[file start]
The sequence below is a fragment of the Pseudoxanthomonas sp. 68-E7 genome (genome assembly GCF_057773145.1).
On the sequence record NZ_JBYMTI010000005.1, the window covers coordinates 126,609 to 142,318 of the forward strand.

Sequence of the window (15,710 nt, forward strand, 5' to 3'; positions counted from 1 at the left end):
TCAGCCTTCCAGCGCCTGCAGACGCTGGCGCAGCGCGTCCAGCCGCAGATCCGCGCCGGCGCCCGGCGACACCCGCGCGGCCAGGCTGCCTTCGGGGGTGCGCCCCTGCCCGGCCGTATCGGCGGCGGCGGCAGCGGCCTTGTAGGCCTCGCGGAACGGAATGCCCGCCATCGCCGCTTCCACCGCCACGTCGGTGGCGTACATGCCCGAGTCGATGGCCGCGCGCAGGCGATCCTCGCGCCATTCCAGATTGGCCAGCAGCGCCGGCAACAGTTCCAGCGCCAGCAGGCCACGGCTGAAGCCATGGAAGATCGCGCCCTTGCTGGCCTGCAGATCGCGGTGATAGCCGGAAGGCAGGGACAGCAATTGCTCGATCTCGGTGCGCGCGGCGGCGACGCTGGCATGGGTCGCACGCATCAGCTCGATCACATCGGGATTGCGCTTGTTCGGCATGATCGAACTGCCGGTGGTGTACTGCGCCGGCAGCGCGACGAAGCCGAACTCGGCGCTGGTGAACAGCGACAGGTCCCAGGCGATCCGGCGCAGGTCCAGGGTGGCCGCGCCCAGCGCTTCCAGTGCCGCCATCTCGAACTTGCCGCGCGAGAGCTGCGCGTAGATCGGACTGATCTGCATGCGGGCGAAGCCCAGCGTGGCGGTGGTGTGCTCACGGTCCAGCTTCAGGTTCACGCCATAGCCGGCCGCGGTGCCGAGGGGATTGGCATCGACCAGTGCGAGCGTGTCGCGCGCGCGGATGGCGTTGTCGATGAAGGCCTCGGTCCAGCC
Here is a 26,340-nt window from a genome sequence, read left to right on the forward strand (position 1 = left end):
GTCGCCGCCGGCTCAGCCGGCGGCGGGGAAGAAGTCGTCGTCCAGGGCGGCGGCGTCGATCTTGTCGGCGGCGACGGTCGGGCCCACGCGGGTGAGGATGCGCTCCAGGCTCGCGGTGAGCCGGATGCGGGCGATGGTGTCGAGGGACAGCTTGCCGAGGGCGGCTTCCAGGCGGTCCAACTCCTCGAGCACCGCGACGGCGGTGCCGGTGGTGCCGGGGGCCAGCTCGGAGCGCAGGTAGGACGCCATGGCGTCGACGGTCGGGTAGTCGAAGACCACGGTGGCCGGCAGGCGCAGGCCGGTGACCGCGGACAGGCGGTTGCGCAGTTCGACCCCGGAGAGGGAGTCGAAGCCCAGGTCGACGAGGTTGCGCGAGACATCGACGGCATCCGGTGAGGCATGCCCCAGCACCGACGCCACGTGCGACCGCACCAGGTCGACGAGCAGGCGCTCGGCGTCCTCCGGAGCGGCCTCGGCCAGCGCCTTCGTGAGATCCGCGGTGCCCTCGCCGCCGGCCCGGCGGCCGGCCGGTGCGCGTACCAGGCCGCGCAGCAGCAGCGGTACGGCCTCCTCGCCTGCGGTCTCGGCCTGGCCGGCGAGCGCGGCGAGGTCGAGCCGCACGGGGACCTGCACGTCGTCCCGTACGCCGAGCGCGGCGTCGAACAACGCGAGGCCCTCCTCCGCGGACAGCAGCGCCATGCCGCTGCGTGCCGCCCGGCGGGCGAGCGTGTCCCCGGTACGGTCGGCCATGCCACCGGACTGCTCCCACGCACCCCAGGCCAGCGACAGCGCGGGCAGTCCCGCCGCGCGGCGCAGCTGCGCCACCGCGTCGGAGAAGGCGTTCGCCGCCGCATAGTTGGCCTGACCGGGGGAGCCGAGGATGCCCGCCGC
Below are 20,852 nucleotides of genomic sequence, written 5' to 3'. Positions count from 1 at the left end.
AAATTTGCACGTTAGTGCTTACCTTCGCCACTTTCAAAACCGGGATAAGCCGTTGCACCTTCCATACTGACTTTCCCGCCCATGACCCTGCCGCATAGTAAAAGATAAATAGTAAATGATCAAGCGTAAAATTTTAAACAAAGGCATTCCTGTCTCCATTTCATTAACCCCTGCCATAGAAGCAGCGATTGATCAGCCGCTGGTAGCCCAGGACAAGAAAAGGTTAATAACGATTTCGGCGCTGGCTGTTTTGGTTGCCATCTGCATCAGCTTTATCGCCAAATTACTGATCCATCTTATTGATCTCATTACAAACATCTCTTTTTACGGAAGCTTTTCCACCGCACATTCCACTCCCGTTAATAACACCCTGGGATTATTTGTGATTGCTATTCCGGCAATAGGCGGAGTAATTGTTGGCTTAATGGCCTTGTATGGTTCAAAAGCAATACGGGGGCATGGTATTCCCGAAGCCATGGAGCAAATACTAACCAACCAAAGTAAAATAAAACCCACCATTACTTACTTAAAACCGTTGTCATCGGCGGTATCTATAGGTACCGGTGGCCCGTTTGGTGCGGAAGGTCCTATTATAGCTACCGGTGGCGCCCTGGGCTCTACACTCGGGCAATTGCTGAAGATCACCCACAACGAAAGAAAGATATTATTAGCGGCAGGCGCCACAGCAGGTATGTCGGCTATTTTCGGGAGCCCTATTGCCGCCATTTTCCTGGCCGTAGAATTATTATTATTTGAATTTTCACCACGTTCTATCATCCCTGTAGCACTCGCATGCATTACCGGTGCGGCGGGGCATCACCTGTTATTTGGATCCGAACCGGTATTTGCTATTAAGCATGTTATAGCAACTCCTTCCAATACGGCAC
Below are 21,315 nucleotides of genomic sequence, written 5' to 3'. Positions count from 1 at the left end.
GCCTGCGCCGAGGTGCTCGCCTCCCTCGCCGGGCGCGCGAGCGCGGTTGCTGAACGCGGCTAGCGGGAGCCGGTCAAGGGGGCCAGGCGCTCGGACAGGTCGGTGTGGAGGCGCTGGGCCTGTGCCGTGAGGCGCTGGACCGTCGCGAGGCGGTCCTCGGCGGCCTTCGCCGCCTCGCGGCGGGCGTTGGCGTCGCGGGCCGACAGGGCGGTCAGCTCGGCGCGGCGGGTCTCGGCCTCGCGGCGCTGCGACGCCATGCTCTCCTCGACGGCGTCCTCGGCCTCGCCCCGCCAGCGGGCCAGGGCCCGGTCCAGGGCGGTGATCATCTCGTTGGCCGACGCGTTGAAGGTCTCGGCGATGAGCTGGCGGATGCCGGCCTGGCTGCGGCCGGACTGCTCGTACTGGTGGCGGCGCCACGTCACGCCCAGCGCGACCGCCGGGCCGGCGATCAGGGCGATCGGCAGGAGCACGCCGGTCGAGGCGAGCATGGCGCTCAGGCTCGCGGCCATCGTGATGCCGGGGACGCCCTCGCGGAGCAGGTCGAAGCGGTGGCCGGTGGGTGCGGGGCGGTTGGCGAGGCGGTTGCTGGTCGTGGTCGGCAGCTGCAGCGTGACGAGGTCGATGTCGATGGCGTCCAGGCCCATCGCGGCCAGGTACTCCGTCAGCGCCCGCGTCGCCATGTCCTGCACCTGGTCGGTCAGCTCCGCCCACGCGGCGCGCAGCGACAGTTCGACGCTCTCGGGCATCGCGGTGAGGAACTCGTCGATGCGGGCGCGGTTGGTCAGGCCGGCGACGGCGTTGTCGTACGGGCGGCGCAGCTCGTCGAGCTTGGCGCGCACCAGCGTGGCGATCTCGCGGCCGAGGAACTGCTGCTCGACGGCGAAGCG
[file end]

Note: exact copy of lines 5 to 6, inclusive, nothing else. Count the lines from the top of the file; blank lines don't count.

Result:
Here is a 26,340-nt window from a genome sequence, read left to right on the forward strand (position 1 = left end):
GTCGCCGCCGGCTCAGCCGGCGGCGGGGAAGAAGTCGTCGTCCAGGGCGGCGGCGTCGATCTTGTCGGCGGCGACGGTCGGGCCCACGCGGGTGAGGATGCGCTCCAGGCTCGCGGTGAGCCGGATGCGGGCGATGGTGTCGAGGGACAGCTTGCCGAGGGCGGCTTCCAGGCGGTCCAACTCCTCGAGCACCGCGACGGCGGTGCCGGTGGTGCCGGGGGCCAGCTCGGAGCGCAGGTAGGACGCCATGGCGTCGACGGTCGGGTAGTCGAAGACCACGGTGGCCGGCAGGCGCAGGCCGGTGACCGCGGACAGGCGGTTGCGCAGTTCGACCCCGGAGAGGGAGTCGAAGCCCAGGTCGACGAGGTTGCGCGAGACATCGACGGCATCCGGTGAGGCATGCCCCAGCACCGACGCCACGTGCGACCGCACCAGGTCGACGAGCAGGCGCTCGGCGTCCTCCGGAGCGGCCTCGGCCAGCGCCTTCGTGAGATCCGCGGTGCCCTCGCCGCCGGCCCGGCGGCCGGCCGGTGCGCGTACCAGGCCGCGCAGCAGCAGCGGTACGGCCTCCTCGCCTGCGGTCTCGGCCTGGCCGGCGAGCGCGGCGAGGTCGAGCCGCACGGGGACCTGCACGTCGTCCCGTACGCCGAGCGCGGCGTCGAACAACGCGAGGCCCTCCTCCGCGGACAGCAGCGCCATGCCGCTGCGTGCCGCCCGGCGGGCGAGCGTGTCCCCGGTACGGTCGGCCATGCCACCGGACTGCTCCCACGCACCCCAGGCCAGCGACAGCGCGGGCAGTCCCGCCGCGCGGCGCAGCTGCGCCACCGCGTCGGAGAAGGCGTTCGCCGCCGCATAGTTGGCCTGACCGGGGGAGCCGAGGATGCCCGCCGC